Hi, I m trying to learn more about gibbs phenomenon. I found various sites explaining about what is gibbs phenomenon but none of them epxlained the reason behind the phenomenon. Can anyone please explain the reason for the gibbs phenomenon or send me links about the same. Thanks in advance.

# Gibbs Phenomenon

Started by ●June 26, 2008

Posted by ●June 26, 2008

On Jun 26, 7:52 pm, "vasindagi" <vish...@gmail.com> wrote:> Hi, > I m trying to learn more about gibbs phenomenon. I found various sites > explaining about what is gibbs phenomenon but none of them epxlained the > reason behind the phenomenon. > Can anyone please explain the reason for the gibbs phenomenon or send me > links about the same. > Thanks in advance.For a periodic waveform it can be made of of sine-waves of various harmonic frequencies. If you miss out the higher frequencies you end up with a "bad-fit" - loads on the net. K.

Posted by ●June 26, 2008

On 26 Jun, 09:52, "vasindagi" <vish...@gmail.com> wrote:> Hi, > I m trying to learn more about gibbs phenomenon. I found various sites > explaining about what is gibbs phenomenon but none of them epxlained the > reason behind the phenomenon.The Fourier transform is defined for *piecewise* continuous functions, which are continuous everywhere except in some discrete points where there are jumps. One example is a rectangular pulse, where the leading and trailing flanks are jump discontinuities. The FT, on the other hand, represents the function in terms of functions that are continuous. The Gibbs phenomenon is a consequence from trying to represent discontinuous functions in terms of continuous ones. Rune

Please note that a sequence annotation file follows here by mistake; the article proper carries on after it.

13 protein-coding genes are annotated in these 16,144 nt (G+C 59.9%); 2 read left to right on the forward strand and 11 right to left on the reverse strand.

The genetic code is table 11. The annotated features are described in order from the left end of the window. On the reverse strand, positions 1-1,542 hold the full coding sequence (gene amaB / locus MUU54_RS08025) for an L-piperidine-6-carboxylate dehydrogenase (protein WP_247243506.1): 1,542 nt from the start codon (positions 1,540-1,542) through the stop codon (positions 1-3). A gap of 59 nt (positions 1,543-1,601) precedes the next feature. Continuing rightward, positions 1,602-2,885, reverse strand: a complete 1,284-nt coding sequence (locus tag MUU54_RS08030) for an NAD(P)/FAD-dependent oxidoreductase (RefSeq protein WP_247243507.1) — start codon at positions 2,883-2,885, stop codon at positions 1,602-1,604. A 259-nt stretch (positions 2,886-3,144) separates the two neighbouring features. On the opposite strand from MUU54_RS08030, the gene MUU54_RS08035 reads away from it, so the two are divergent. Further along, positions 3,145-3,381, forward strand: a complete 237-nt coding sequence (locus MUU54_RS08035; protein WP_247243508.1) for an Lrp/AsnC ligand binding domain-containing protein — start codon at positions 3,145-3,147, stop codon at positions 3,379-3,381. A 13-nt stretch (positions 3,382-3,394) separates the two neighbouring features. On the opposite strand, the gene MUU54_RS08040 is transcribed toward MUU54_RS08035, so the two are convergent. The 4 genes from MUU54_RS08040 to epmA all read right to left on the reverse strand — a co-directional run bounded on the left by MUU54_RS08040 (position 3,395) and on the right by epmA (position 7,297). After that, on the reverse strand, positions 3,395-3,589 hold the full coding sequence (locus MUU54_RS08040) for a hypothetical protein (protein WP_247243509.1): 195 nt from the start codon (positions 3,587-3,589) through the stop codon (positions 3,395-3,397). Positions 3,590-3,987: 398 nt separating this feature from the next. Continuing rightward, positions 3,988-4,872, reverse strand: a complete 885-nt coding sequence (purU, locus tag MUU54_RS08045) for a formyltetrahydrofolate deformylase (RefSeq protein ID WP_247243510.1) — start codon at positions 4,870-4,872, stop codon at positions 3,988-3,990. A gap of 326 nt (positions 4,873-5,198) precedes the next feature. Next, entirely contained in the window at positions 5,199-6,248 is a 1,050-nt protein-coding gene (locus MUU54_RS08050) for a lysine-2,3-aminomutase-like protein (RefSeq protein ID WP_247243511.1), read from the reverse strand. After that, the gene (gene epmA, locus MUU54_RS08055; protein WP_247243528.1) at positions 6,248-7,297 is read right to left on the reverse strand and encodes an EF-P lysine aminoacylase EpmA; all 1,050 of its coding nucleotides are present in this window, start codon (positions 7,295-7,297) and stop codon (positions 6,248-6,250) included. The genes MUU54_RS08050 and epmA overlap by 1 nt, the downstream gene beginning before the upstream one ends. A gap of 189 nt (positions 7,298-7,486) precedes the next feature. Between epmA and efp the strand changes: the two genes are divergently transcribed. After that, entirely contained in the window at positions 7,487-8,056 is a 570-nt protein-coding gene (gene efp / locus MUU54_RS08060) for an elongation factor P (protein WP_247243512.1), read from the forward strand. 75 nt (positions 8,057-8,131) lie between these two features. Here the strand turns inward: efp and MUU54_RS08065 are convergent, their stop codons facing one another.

Posted by ●June 26, 2008

On Thu, 26 Jun 2008 02:52:20 -0500, "vasindagi" <vishur6@gmail.com> wrote:>Hi, >I m trying to learn more about gibbs phenomenon. I found various sites >explaining about what is gibbs phenomenon but none of them epxlained the >reason behind the phenomenon.Gibbs phenomenon happens when one tries to represent a signal with discontinuities with Fourier series. If the number of components used in the expansion is finite, it can't represent the discontinuity as a finite sum continuous functions is by definition continuous so there will always be an error.

Posted by ●June 26, 2008

vasindagi schrieb:> Hi, > I m trying to learn more about gibbs phenomenon. I found various sites > explaining about what is gibbs phenomenon but none of them epxlained the > reason behind the phenomenon. > Can anyone please explain the reason for the gibbs phenomenon or send me > links about the same.Depends on "how deep" you want to dig to understand the reason. I would say, the reason for this phenomenon is the "uncertainty relation of signal processing", meaning that you cannot represent a signal that is sharp both in the frequency (Fourier) space and in the spatial (regular/time) domain. Specifically, spikes or edges (depending on whether that's audio or visual information) representing localized objects or phenomena relate to "unlocalized" data in the Fourier domain (e.g. the spectrum of a sharp spike covers more or less all frequencies), and also vice versa. That is, as soon as you represent data in the Fourier domain, and then introduce some kind of loss in this domain by, for example, dropping small coefficients or band-limiting the signal, you end up with "sharpness loss" and the typical Gibbs artifacts near edges; to describe them precisely, an infinite Fourier spectrum is required. Mathematically, one can show that the Fourier series (or the Fourier integral) converges for continuous functions, and converges to the average of the two values at the discontinuity, but the closer you get to the discontinuity, the slower the rate of convergence will become. Specifically, one can also see that for every finite number of terms in the Fourier series approximating a square wave, there is always a point near the edge where the series differs by a constant term from the source signal - mathematically, the convergence is only in l^2 sense (mean square error) and not in the pointwise (l^infinity) sense. This difference is exactly the Gibbs phenomenon. So long, Thomas